The Southwestern Historical Quarterly, Volume 67, July 1963 - April, 1964 Page: 585
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Finally, without the least intention of assigning relative values,
it should be entered for the record that Edward Clark's Christmas
greeting this year was a reproduction of a 1691 map of El Camino
Real (the King's Highway) in Texas secured through the instru-
mentality of J. P. Bryan about two years ago while searching
the archives in Spain.
Although the world was much disturbed in many ways, there
were still many rewarding aspects of Christmas, 1963.
R. Henderson Shuffler, director of the Texana Program of
the Humanities Research Center of the University of Texas,
honored Christmas this year by collecting many anecdotes and
tales about past Christmases in Texas. The stories were pub-
lished in at least two newspapers-Austin American-Statesman
and Houston Chronicle-and were aired on both KHFI-FM and
KTBC-TV in Austin.
Mrs. Ernst Marschall, the subject of the sketch which follows
(written by her daughter, Irene Marschall King), was truly a
remarkable woman of Texas. Mrs. Marschall was the daughter
of John O. Meusebach (born Ottfried Hans Freiherr von
Meusebach), who came to Texas in 1845 and was a significant
figure in German settlement and in Indian relationships. (See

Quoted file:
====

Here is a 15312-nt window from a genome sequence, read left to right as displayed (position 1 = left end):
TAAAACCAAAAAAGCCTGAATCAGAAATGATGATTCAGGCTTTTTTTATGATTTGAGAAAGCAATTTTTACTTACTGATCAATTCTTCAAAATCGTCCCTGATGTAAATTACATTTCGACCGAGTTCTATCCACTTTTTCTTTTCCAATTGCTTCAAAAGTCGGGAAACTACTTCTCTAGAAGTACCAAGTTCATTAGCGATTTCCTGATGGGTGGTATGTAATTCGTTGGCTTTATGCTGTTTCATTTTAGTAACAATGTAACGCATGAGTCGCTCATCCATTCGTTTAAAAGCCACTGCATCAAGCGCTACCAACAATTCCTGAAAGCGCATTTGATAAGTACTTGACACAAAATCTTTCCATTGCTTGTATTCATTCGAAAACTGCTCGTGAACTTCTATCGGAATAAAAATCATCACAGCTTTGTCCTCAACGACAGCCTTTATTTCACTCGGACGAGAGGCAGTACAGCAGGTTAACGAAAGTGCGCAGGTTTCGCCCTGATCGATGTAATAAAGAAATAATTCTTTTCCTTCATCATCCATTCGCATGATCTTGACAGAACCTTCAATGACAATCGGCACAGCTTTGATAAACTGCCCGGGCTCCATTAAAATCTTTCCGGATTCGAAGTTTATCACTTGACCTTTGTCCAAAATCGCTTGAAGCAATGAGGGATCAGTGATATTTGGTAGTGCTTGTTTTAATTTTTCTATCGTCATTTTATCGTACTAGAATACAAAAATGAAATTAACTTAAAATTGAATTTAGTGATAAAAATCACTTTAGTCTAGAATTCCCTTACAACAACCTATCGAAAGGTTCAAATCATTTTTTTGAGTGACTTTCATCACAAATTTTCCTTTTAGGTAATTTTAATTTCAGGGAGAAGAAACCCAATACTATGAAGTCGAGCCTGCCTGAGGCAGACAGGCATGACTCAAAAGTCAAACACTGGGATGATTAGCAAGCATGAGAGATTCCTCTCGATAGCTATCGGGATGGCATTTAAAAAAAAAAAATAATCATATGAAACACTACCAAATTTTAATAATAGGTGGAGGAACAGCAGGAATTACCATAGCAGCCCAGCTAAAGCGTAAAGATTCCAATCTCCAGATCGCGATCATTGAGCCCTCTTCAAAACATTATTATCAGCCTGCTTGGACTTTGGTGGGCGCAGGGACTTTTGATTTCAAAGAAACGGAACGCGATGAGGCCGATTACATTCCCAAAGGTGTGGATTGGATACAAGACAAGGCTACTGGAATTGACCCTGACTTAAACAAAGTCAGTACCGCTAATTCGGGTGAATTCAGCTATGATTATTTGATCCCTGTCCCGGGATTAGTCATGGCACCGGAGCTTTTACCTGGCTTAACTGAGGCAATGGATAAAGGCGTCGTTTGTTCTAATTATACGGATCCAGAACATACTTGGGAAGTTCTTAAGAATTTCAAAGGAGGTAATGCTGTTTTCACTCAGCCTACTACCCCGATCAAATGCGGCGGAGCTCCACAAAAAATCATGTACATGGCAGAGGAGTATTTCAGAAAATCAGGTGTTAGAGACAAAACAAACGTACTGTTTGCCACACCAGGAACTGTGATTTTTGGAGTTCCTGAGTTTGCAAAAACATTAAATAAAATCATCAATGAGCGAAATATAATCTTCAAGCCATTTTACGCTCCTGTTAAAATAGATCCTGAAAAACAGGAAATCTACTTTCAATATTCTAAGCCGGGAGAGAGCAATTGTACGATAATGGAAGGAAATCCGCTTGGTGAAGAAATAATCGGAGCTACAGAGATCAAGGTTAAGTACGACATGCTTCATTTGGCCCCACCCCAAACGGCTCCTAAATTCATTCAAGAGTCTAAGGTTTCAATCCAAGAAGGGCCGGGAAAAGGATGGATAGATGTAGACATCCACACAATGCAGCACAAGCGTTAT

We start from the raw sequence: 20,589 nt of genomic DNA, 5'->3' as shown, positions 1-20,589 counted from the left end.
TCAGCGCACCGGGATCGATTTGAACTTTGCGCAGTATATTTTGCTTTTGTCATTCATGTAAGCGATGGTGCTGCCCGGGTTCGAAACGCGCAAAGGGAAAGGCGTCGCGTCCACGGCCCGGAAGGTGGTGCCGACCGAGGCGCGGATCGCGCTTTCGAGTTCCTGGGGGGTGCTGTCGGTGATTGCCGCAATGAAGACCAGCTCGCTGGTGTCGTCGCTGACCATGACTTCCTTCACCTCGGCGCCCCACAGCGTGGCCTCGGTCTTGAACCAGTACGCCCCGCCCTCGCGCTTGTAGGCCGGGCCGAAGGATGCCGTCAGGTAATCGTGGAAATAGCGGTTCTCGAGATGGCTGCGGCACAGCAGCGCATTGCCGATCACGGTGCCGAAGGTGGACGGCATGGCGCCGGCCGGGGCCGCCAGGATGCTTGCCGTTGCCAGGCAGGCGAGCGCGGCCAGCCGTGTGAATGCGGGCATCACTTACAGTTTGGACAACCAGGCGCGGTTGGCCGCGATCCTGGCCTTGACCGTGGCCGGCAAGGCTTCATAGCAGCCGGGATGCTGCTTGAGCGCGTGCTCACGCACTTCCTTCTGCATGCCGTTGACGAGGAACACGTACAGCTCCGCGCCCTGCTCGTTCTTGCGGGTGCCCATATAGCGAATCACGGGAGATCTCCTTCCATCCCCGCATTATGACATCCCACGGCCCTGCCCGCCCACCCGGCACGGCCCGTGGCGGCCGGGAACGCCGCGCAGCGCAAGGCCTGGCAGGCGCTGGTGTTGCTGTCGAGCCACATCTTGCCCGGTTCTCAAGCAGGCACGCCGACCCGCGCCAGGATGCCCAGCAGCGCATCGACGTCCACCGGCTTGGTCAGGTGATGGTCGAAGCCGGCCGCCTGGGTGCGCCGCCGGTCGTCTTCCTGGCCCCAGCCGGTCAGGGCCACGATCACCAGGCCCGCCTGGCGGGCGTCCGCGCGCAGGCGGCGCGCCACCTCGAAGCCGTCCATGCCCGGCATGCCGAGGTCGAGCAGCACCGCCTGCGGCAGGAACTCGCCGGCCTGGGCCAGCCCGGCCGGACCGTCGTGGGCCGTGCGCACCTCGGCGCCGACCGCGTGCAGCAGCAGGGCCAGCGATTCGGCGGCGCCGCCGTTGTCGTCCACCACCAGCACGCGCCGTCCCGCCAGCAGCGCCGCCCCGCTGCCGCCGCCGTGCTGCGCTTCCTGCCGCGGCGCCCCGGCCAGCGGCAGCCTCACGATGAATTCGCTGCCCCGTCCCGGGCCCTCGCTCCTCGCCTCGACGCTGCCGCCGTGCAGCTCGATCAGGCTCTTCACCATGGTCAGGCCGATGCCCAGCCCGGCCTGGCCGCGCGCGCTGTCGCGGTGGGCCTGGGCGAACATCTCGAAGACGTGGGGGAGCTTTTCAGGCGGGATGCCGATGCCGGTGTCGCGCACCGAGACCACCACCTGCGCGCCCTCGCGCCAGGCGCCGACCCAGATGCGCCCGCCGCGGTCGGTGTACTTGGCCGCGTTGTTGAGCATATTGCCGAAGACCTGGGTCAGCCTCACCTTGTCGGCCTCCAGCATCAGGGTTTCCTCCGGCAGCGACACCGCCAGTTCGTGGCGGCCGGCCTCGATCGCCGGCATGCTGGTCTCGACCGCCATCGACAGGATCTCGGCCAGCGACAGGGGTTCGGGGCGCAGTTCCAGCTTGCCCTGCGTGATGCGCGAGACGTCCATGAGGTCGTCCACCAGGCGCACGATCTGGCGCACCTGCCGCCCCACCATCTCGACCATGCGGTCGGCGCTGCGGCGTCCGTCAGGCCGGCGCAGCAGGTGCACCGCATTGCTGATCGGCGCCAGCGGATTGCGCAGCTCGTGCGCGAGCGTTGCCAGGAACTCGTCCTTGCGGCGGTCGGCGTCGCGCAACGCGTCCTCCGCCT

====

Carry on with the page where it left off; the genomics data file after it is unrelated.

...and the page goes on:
Handbook of Texas, II, 18if). Mrs. Marschall was a distinguished
daughter of an illustrious father, who was probably the greatest
single force in the constructive German colonization in Texas.
Mrs. Marschall was a longtime member of the Texas State His-
torical Association; her life has been written in "Handbook-
fashion" by a daughter who has maintained family traditions.
LUCY MEUSEBACH MARSCHALL
(Mrs. Ernst Marschall, 1865-1961)
Lucy Meusebach Marschall, born Lucy Amalie Meusebach, was the
leaven in every situation in the life around her. She wanted to be a
part of the world, to know what was going on even to the last minute
of her ninety-six years. When she died, a newspaper fell from
History was a part of her daily life. Her heroic father was her hero.
A friend called her the living link with history, yet she was challenged
by the future. She could say with Shakespeare, "what's past is pro-
logue." The emphasis, however, with her was on the poet's conclusion:
Here’s what’s next.
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Texas State Historical Association. The Southwestern Historical Quarterly, Volume 67, July 1963 - April, 1964, periodical, 1964; Austin, Texas. (texashistory.unt.edu/ark:/67531/metapth101197/m1/663/: accessed June 28, 2017), University of North Texas Libraries, The Portal to Texas History, texashistory.unt.edu; crediting Texas State Historical Association.